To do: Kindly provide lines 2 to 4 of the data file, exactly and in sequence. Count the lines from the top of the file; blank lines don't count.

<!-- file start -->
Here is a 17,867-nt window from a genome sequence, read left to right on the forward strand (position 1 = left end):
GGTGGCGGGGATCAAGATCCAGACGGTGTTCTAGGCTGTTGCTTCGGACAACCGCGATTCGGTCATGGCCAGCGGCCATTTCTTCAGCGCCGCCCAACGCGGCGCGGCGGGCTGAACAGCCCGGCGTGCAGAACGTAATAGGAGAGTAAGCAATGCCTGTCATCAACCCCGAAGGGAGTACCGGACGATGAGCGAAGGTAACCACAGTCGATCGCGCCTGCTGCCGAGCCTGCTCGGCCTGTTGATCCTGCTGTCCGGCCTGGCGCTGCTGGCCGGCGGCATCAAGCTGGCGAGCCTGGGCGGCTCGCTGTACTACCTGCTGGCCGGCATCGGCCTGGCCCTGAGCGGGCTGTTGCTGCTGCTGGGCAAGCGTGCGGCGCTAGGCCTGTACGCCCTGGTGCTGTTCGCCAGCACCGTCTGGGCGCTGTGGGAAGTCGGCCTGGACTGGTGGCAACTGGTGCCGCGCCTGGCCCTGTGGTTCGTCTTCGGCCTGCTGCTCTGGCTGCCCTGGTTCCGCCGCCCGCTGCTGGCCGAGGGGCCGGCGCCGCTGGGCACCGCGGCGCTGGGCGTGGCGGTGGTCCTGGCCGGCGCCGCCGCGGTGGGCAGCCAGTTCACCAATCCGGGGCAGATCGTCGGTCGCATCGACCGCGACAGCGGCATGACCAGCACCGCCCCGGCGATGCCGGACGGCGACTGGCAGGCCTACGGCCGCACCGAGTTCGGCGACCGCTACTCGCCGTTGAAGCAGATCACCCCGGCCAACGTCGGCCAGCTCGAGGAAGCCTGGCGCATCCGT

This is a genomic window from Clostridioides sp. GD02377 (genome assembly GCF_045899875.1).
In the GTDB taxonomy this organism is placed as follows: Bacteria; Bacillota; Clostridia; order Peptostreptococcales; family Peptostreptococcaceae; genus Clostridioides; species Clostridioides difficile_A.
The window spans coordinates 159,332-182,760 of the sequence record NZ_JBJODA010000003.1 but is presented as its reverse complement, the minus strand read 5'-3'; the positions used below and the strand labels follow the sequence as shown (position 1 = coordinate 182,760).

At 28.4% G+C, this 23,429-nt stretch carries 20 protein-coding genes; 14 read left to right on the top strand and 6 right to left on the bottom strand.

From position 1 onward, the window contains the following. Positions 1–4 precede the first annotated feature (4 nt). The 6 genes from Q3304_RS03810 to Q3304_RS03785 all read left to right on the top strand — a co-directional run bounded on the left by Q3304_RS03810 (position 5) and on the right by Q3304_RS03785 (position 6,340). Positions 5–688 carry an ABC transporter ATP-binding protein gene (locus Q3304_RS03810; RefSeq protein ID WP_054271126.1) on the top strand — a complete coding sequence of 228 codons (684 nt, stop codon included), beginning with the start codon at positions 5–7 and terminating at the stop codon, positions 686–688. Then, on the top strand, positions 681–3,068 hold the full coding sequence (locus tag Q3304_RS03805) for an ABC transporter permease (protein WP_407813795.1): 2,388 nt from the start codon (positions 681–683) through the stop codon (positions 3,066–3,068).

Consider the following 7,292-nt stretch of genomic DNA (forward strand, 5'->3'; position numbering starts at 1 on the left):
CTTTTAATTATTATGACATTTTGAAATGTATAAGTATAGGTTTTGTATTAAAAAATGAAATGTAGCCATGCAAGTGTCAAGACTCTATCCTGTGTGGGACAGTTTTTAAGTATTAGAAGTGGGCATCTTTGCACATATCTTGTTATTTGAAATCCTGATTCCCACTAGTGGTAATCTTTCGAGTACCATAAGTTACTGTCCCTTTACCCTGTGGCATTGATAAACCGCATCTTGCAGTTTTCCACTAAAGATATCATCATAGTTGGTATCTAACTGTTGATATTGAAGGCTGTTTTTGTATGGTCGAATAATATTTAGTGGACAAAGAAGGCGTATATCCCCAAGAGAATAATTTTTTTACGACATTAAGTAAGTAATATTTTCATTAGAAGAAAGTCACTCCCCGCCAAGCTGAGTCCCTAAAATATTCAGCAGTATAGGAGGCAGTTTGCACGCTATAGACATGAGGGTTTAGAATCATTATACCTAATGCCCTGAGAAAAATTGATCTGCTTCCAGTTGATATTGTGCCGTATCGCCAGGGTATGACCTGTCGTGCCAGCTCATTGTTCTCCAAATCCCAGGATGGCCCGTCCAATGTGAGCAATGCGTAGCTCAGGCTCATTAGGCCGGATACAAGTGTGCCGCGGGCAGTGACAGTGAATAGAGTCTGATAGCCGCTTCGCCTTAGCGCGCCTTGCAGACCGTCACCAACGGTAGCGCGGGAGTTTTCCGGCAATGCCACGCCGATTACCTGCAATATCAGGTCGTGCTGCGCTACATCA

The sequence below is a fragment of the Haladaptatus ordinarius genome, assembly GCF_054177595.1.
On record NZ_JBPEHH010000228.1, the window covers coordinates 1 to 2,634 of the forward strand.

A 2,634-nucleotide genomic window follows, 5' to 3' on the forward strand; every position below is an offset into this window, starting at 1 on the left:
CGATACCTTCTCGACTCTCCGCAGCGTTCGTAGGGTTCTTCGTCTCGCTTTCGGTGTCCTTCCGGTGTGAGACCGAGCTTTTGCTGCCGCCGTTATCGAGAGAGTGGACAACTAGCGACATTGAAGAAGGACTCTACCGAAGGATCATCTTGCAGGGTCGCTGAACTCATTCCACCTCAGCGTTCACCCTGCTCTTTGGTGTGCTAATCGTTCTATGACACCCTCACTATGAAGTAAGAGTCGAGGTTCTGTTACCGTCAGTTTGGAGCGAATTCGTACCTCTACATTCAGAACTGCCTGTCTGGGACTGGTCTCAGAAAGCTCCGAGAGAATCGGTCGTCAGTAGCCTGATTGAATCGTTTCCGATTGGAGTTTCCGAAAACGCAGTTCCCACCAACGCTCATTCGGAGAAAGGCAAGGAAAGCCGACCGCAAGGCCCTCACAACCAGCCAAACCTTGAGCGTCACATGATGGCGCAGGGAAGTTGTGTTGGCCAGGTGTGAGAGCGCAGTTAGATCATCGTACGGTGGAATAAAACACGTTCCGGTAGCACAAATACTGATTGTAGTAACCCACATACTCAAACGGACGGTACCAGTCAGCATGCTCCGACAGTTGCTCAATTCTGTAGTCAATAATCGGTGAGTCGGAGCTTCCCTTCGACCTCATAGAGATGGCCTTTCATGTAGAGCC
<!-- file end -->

GGTGGCGGGGATCAAGATCCAGACGGTGTTCTAGGCTGTTGCTTCGGACAACCGCGATTCGGTCATGGCCAGCGGCCATTTCTTCAGCGCCGCCCAACGCGGCGCGGCGGGCTGAACAGCCCGGCGTGCAGAACGTAATAGGAGAGTAAGCAATGCCTGTCATCAACCCCGAAGGGAGTACCGGACGATGAGCGAAGGTAACCACAGTCGATCGCGCCTGCTGCCGAGCCTGCTCGGCCTGTTGATCCTGCTGTCCGGCCTGGCGCTGCTGGCCGGCGGCATCAAGCTGGCGAGCCTGGGCGGCTCGCTGTACTACCTGCTGGCCGGCATCGGCCTGGCCCTGAGCGGGCTGTTGCTGCTGCTGGGCAAGCGTGCGGCGCTAGGCCTGTACGCCCTGGTGCTGTTCGCCAGCACCGTCTGGGCGCTGTGGGAAGTCGGCCTGGACTGGTGGCAACTGGTGCCGCGCCTGGCCCTGTGGTTCGTCTTCGGCCTGCTGCTCTGGCTGCCCTGGTTCCGCCGCCCGCTGCTGGCCGAGGGGCCGGCGCCGCTGGGCACCGCGGCGCTGGGCGTGGCGGTGGTCCTGGCCGGCGCCGCCGCGGTGGGCAGCCAGTTCACCAATCCGGGGCAGATCGTCGGTCGCATCGACCGCGACAGCGGCATGACCAGCACCGCCCCGGCGATGCCGGACGGCGACTGGCAGGCCTACGGCCGCACCGAGTTCGGCGACCGCTACTCGCCGTTGAAGCAGATCACCCCGGCCAACGTCGGCCAGCTCGAGGAAGCCTGGCGCATCCGT

This is a genomic window from Clostridioides sp. GD02377 (genome assembly GCF_045899875.1).
In the GTDB taxonomy this organism is placed as follows: Bacteria; Bacillota; Clostridia; order Peptostreptococcales; family Peptostreptococcaceae; genus Clostridioides; species Clostridioides difficile_A.